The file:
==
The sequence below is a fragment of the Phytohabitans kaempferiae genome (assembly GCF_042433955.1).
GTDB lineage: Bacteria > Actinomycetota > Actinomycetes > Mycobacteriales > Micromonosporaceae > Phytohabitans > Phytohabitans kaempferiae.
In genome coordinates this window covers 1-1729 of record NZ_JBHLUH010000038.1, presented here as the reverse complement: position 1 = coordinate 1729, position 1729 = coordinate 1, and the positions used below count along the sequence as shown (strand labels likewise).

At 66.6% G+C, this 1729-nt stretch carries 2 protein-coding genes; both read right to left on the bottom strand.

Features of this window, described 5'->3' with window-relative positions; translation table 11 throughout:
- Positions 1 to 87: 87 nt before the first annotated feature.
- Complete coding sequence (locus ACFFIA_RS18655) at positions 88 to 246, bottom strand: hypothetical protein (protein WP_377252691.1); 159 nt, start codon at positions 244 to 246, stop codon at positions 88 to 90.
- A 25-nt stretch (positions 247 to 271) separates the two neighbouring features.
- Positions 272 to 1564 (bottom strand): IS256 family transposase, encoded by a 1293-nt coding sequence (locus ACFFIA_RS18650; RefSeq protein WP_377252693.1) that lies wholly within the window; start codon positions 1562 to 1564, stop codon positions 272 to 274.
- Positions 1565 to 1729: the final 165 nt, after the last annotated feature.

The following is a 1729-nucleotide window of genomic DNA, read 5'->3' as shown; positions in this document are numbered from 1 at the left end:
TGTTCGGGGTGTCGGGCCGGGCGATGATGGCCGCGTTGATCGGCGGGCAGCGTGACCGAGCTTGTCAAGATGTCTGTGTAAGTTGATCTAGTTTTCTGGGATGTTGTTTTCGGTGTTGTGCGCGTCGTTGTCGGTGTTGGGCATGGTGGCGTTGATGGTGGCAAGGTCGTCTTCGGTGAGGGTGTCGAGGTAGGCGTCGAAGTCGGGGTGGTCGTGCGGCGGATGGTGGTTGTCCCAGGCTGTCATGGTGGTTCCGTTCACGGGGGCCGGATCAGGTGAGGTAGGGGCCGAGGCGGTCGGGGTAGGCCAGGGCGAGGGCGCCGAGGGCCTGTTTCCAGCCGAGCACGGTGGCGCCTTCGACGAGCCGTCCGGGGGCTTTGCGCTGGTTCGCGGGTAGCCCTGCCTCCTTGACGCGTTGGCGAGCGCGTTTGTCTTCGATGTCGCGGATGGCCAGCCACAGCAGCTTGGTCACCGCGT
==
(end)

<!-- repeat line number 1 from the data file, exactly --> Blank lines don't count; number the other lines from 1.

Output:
The sequence below is a fragment of the Phytohabitans kaempferiae genome (assembly GCF_042433955.1).